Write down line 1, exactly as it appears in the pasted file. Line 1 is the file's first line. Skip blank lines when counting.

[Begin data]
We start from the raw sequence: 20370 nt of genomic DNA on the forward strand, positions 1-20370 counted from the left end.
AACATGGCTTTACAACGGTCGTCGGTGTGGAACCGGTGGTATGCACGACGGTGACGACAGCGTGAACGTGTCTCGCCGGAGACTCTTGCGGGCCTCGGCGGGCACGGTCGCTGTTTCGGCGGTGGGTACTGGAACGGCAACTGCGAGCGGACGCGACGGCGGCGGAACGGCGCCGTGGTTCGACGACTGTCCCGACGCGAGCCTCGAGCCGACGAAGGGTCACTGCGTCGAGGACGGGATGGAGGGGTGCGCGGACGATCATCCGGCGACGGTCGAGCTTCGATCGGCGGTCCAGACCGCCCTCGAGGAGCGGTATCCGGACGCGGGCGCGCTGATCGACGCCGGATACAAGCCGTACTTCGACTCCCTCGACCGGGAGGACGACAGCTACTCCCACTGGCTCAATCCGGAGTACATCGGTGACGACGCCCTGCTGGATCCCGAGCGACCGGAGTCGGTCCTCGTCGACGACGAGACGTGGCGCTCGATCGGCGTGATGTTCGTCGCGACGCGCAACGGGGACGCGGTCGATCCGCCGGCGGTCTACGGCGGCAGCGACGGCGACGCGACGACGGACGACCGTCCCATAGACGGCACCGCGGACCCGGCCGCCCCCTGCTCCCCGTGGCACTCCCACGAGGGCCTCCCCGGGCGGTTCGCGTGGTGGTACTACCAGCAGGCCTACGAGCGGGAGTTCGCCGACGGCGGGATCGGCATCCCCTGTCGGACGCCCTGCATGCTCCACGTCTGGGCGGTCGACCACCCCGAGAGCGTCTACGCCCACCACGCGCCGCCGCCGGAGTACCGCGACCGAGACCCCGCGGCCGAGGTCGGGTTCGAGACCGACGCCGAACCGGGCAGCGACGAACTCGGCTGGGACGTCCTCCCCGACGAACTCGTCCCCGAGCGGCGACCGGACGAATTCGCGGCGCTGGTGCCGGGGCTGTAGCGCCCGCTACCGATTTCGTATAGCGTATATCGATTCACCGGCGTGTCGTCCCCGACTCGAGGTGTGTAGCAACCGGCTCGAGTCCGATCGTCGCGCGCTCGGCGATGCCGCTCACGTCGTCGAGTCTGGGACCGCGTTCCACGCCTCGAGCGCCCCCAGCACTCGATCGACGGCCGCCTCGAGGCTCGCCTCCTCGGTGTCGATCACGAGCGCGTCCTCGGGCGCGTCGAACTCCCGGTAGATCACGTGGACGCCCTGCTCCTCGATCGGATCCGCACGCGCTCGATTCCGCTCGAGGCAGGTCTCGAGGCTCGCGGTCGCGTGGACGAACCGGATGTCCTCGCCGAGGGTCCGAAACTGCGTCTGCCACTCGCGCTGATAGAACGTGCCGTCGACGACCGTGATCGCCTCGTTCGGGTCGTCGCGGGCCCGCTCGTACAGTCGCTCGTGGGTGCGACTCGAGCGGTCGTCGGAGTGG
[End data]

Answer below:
We start from the raw sequence: 20370 nt of genomic DNA on the forward strand, positions 1-20370 counted from the left end.